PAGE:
A new study published in the Journal of Neurology, Neurosurgery and Psychiatry says that strokes are more likely to occur during two peak periods. Japanese researchers who conducted the study said that strokes appeared to occur more frequently between 6am and 8am and 6pm and 8pm.
The researchers examined 12,957 cases and said that the risk of a stroke was lowest during sleep. This may probably be due to changes in the body's internal clock, they speculated. Researchers from Iwate Medical University in Japan studied data on three different types of strokes.
Ischemic stroke, where blood flow to brain arteries is interrupted, was the most common, followed by hemorrhagic strokes. They found that all three types of strokes peaked two hours in morning and two hours in the evening.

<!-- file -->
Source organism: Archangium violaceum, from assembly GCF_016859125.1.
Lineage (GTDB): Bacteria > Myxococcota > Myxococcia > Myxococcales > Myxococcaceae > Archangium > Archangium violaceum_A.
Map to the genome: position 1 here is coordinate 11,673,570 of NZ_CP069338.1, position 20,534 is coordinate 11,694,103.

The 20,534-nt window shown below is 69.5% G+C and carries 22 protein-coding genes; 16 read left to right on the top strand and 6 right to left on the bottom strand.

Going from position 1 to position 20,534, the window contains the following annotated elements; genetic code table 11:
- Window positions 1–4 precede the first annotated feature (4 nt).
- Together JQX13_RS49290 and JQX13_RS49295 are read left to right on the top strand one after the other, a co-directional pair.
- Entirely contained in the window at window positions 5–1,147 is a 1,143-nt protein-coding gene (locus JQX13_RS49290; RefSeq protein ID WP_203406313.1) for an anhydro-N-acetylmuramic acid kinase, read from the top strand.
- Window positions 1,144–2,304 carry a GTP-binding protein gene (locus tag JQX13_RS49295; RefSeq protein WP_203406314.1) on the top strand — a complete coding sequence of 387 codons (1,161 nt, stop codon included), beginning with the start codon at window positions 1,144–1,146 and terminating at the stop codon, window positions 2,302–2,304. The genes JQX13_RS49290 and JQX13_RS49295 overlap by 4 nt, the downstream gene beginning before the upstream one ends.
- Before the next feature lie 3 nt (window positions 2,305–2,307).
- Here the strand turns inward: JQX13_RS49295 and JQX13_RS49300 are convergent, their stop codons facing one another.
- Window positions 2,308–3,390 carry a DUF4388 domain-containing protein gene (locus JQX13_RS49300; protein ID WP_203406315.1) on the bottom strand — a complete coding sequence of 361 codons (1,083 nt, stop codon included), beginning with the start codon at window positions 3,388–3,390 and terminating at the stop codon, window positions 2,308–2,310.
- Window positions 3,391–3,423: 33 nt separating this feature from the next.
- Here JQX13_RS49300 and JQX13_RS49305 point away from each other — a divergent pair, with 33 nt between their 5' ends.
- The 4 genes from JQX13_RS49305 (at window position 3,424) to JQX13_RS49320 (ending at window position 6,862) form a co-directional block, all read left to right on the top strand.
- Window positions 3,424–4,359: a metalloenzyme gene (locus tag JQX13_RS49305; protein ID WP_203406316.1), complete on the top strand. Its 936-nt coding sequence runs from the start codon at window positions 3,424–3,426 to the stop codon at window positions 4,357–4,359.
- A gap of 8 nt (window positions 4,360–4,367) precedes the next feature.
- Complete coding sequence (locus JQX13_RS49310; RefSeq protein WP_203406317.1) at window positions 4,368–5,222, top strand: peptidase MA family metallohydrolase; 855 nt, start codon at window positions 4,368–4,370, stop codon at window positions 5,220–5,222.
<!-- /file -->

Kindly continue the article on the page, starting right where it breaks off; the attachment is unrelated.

The researchers say that variations in blood pressure may be the cause for the peaking time of strokes. Earlier studies have documented that blood pressure is highest in the morning and evening at given times. Reacting to the study, Joe Korner, of the Stroke Association said, "Previous studies have shown that stroke risk does vary over the 24 hour cycle and that occurrence during sleep is most common for ischaemic strokes. This new study confirms that finding. However, more information is required about the different subtypes of ischaemic stroke - there are several different types, each with very different causes."